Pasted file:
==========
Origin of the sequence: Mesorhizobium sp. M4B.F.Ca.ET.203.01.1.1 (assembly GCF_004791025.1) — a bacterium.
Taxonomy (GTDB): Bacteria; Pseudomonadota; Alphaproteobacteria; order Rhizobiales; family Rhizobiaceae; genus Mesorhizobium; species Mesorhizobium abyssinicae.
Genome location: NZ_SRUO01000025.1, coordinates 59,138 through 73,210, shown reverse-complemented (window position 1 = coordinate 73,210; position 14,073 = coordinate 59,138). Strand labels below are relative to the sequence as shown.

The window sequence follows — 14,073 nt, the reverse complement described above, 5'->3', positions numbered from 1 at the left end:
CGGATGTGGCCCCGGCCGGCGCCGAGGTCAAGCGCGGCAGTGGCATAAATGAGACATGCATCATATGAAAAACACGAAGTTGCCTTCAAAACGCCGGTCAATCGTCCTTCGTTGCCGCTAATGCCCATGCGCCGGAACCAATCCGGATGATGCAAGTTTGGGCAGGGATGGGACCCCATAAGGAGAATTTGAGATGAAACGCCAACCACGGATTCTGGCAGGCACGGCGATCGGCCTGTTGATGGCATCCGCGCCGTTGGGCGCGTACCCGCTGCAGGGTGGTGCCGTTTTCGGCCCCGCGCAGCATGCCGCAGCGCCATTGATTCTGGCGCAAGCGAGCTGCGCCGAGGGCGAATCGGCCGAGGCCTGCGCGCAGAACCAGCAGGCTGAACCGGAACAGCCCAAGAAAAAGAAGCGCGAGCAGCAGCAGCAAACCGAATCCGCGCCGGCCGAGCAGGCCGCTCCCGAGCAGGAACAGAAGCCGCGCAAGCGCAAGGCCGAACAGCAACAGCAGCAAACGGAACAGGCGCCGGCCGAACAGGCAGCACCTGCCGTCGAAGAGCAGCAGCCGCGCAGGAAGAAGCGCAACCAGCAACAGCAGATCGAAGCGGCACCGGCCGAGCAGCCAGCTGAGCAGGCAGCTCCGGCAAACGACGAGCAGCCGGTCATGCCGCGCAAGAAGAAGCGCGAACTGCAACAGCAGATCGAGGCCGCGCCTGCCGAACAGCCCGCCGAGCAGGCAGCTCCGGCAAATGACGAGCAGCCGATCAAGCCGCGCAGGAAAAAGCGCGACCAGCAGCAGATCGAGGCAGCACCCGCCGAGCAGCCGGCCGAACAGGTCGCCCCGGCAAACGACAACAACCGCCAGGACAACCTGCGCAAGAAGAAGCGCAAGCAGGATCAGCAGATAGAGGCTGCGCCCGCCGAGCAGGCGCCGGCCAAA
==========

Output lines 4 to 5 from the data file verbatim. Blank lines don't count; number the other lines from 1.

The window sequence follows — 14,073 nt, the reverse complement described above, 5'->3', positions numbered from 1 at the left end:
CGGATGTGGCCCCGGCCGGCGCCGAGGTCAAGCGCGGCAGTGGCATAAATGAGACATGCATCATATGAAAAACACGAAGTTGCCTTCAAAACGCCGGTCAATCGTCCTTCGTTGCCGCTAATGCCCATGCGCCGGAACCAATCCGGATGATGCAAGTTTGGGCAGGGATGGGACCCCATAAGGAGAATTTGAGATGAAACGCCAACCACGGATTCTGGCAGGCACGGCGATCGGCCTGTTGATGGCATCCGCGCCGTTGGGCGCGTACCCGCTGCAGGGTGGTGCCGTTTTCGGCCCCGCGCAGCATGCCGCAGCGCCATTGATTCTGGCGCAAGCGAGCTGCGCCGAGGGCGAATCGGCCGAGGCCTGCGCGCAGAACCAGCAGGCTGAACCGGAACAGCCCAAGAAAAAGAAGCGCGAGCAGCAGCAGCAAACCGAATCCGCGCCGGCCGAGCAGGCCGCTCCCGAGCAGGAACAGAAGCCGCGCAAGCGCAAGGCCGAACAGCAACAGCAGCAAACGGAACAGGCGCCGGCCGAACAGGCAGCACCTGCCGTCGAAGAGCAGCAGCCGCGCAGGAAGAAGCGCAACCAGCAACAGCAGATCGAAGCGGCACCGGCCGAGCAGCCAGCTGAGCAGGCAGCTCCGGCAAACGACGAGCAGCCGGTCATGCCGCGCAAGAAGAAGCGCGAACTGCAACAGCAGATCGAGGCCGCGCCTGCCGAACAGCCCGCCGAGCAGGCAGCTCCGGCAAATGACGAGCAGCCGATCAAGCCGCGCAGGAAAAAGCGCGACCAGCAGCAGATCGAGGCAGCACCCGCCGAGCAGCCGGCCGAACAGGTCGCCCCGGCAAACGACAACAACCGCCAGGACAACCTGCGCAAGAAGAAGCGCAAGCAGGATCAGCAGATAGAGGCTGCGCCCGCCGAGCAGGCGCCGGCCAAA